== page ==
Illinois students obtained shooting news in variety of ways

Jessica Sabbah
Northern Illinois University Star

DEKALB, Ill. (U-WIRE) – As shots were fired Feb. 14 at Northern Illinois University, students who were on campus found out about the threat firsthand.

Kristin McCafferty, a junior psychology major, was walking out of the Psychology / Computer Science Building when it happened.

“I saw everyone sprinting and screaming and I saw two bloody people sprinting and screaming to ‘Get away; there was a shooting in Cole Hall,'” McCafferty said. “And there was a million police headed to Cole Hall.”

Erin Rodino, sophomore physical therapy major, was also on campus when it happened.

“I saw a girl running with no shoes on and she was freaking out,” Rodino said. “I guess she was in Cole Hall. She was with three other girls looking for the police.”

Another student, Cindy Rodriguez, junior business administration, was coming from the Art Building when she saw about 50 people running away from the Holmes Student Center.

“About five minutes later, I saw this kid running with a bunch of other kids with him who said he got hit … in the back of the head,” Rodriguez said.

Two students, Jodi Furnald, a textiles, apparel and merchandising major, and Amanda Felber, a media studies communication major, were coming out of Wirtz Hall when shots were fired and was instructed to head to the University Bookstore in the Holmes Student Center.

They heard shots and bangs, and saw a group of people running toward them. They started running with the crowd.

Jalesa Haggard, freshman criminal justice major, also heard by word-of-mouth about the shooting on campus.

“When I came over here, everyone ran out and was saying someone came in Cole [Hall] shooting with a shotgun or something,” Haggard said. “They said two people got shot — a teacher and a teacher’s assistant.”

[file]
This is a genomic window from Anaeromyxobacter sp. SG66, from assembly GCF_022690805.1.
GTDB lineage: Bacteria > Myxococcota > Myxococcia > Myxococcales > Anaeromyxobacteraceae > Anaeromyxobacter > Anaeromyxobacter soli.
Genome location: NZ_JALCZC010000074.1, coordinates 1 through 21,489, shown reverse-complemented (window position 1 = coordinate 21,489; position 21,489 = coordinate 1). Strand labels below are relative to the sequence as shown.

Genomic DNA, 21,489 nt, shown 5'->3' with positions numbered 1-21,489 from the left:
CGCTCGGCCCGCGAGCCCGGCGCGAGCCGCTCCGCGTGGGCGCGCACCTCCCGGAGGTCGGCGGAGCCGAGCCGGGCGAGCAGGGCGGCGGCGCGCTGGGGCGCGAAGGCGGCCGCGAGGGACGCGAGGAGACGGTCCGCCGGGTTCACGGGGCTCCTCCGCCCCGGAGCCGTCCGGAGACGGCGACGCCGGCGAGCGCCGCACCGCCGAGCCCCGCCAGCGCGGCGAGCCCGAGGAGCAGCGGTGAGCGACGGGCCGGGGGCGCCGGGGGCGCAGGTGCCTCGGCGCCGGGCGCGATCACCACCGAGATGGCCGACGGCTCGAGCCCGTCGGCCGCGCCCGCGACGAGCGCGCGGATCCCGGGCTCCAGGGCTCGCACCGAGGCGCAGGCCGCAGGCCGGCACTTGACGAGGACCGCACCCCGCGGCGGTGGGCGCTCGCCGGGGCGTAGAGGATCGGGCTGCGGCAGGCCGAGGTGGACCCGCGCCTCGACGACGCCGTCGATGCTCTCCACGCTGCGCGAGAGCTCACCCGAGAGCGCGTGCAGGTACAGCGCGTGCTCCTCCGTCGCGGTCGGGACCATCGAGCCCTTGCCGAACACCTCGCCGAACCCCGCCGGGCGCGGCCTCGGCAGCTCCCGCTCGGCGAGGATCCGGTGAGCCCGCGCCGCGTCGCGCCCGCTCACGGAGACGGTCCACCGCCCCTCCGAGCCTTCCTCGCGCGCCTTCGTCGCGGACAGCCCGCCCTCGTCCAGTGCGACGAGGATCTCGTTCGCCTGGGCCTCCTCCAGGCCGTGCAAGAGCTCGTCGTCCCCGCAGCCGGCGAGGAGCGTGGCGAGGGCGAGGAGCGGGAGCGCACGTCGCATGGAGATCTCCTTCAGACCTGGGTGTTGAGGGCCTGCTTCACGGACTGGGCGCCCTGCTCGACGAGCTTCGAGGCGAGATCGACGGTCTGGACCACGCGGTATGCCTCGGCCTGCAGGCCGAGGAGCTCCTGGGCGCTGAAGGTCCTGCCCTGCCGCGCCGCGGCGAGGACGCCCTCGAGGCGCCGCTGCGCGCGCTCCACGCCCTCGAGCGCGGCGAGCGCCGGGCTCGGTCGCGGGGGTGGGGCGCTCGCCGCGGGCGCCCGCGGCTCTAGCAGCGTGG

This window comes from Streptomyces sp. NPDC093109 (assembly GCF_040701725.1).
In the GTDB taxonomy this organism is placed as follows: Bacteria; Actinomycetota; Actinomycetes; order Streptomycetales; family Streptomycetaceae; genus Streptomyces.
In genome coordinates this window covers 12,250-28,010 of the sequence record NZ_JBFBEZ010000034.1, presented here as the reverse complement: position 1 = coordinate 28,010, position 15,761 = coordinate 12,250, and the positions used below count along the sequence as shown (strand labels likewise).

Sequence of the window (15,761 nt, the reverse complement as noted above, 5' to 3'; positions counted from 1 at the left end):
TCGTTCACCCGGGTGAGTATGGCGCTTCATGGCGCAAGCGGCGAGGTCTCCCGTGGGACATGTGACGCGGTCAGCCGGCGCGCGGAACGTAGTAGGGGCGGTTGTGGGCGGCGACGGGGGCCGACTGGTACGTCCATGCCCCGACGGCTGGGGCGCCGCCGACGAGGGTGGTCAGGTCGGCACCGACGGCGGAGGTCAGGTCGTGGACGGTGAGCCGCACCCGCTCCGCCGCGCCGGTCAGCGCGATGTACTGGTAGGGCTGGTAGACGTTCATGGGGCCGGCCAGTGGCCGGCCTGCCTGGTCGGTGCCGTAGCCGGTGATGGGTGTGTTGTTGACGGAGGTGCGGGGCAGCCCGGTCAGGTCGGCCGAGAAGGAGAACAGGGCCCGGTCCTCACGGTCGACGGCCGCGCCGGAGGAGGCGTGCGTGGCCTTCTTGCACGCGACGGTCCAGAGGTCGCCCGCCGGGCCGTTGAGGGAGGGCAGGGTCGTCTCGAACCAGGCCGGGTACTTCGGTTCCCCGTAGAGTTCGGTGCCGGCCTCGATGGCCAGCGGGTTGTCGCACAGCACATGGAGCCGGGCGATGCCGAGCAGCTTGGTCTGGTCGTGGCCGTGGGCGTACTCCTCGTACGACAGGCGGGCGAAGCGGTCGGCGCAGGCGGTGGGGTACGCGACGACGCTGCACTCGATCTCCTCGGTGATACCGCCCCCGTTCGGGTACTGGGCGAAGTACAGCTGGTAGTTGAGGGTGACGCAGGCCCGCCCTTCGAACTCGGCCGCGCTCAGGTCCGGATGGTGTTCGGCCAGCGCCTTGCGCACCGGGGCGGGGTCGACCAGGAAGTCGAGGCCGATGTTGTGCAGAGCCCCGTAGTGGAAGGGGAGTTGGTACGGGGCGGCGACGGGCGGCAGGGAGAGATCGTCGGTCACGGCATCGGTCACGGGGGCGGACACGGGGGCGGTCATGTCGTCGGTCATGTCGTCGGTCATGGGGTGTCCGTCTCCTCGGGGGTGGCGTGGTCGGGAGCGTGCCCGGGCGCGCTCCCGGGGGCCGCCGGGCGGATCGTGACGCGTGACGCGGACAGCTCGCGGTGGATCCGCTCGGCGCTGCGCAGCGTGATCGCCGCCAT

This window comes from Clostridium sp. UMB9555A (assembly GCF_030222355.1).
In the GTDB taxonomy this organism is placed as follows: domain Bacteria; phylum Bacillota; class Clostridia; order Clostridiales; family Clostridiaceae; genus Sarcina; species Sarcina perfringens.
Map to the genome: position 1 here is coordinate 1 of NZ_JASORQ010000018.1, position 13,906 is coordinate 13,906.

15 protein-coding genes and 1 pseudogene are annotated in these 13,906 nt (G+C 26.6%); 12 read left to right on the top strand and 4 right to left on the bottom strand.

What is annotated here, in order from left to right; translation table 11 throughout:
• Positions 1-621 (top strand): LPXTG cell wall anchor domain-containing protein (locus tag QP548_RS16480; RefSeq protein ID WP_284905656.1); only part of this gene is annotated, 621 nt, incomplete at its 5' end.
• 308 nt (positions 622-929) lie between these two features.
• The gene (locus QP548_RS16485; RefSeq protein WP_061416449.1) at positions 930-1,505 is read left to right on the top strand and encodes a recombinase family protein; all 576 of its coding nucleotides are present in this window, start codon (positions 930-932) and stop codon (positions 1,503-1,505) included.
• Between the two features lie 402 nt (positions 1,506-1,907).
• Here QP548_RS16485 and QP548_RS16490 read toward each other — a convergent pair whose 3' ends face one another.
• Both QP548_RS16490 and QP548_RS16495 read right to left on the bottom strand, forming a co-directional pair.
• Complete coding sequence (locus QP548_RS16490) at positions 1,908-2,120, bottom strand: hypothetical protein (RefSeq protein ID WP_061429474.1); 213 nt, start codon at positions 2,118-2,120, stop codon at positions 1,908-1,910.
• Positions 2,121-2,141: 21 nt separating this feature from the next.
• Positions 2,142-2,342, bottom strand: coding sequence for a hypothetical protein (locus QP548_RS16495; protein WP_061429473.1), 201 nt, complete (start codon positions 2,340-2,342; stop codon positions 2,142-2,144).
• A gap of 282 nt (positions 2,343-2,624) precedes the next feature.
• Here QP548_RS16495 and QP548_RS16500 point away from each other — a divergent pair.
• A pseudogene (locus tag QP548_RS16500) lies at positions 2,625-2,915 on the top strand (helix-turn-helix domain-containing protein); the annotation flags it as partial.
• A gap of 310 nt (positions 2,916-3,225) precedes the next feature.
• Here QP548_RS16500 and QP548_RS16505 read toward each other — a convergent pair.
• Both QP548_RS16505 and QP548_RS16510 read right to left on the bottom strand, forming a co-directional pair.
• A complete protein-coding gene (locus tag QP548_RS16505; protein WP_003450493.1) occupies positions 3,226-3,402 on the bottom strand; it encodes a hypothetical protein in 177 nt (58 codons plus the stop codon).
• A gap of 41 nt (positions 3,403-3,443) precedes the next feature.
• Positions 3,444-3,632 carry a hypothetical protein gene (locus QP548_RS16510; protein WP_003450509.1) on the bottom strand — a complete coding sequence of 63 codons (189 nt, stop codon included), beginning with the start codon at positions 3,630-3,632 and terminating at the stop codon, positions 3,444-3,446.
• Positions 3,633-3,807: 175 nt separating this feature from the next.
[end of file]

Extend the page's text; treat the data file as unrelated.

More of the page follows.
Others were unsure of how serious the shooting actually was.

“I just saw a bunch of people running toward us and heard some shots,” said Brad Fox, junior hospitality administration major. “I didn’t know how serious it was until people were running behind me and screaming. I was confused and then I freaked out when I realized what was going on.”

Police taped off the area in front of Cole Hall and near Neptune Central. Students and faculty stood around to find out what was going on.

Other students were huddled by the Holmes Student Center and on Lucinda Avenue.

Brian Hemphill, vice president for Student Affairs, arrived and instructed onlookers to go home and back to the halls.

Campus was locked down until it was clear that people could leave the buildings if they chose to do so.

Some wounded were being treated at the University Bookstore in the Holmes Student Center, while other onlookers were instructed to wait in the lower level of the bookstore until they were given the clear.

Employees offered people waiting snacks and refreshments. Some sat in silence, while others talked.

Many students were unable to contact their loved ones initially because of clogged cell-phone lines or lack of reception inside the buildings.

Employees offered their telephones to anyone who needed to contact friends or relatives.

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Illinois students obtained shooting news in variety of ways